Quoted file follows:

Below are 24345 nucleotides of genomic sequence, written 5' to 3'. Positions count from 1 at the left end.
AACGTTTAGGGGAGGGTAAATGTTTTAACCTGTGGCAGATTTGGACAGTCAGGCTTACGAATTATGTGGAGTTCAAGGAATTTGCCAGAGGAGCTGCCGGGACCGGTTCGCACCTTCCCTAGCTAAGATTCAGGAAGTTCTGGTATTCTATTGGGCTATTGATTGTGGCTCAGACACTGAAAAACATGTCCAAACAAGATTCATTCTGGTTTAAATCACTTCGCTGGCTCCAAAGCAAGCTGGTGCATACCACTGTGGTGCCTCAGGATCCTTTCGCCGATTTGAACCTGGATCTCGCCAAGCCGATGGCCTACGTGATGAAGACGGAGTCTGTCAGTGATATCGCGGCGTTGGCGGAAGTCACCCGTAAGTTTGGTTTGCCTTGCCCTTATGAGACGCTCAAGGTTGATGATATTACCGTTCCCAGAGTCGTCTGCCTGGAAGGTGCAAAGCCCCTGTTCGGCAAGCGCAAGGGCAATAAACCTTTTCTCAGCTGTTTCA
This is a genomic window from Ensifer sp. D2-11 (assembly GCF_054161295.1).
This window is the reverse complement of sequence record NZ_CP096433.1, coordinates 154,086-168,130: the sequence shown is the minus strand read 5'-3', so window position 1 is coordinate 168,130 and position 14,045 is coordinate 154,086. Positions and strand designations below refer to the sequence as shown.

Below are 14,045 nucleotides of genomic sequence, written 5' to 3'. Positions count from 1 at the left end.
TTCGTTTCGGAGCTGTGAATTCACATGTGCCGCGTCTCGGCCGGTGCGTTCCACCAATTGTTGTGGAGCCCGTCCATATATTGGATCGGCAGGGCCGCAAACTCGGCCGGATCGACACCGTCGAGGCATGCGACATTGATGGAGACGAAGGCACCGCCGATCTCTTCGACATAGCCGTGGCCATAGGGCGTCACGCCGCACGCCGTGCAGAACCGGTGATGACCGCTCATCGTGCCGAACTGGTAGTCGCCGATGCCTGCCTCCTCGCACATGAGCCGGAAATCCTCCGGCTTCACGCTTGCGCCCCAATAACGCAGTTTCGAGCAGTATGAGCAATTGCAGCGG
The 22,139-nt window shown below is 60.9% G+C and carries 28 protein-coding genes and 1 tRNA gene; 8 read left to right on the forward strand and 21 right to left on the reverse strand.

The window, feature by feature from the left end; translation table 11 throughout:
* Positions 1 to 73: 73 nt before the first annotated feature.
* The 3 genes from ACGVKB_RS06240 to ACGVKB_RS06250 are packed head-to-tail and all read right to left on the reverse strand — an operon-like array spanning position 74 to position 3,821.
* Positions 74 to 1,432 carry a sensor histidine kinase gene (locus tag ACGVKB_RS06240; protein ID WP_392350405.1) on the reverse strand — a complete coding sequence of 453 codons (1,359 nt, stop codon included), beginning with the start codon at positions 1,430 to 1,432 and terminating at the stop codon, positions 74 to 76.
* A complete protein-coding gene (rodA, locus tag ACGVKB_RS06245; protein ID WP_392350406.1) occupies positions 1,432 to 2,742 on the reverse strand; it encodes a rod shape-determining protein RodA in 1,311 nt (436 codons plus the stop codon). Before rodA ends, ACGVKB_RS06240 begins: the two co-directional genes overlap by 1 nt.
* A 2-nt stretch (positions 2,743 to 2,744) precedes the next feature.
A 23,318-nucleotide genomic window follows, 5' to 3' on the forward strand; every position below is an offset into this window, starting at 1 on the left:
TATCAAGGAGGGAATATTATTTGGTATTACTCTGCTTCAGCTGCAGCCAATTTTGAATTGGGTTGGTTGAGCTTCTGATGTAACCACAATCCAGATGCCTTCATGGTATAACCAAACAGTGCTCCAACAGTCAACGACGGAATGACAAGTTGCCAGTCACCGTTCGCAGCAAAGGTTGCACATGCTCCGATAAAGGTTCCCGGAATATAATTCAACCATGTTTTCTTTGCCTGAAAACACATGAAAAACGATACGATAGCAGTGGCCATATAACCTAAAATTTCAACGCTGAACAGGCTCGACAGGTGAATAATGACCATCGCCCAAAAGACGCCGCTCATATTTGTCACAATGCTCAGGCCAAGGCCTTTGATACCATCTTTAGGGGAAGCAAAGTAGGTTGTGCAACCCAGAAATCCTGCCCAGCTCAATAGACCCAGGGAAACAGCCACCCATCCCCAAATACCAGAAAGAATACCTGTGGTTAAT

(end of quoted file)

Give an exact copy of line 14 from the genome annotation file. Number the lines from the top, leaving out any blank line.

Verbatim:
A 23,318-nucleotide genomic window follows, 5' to 3' on the forward strand; every position below is an offset into this window, starting at 1 on the left: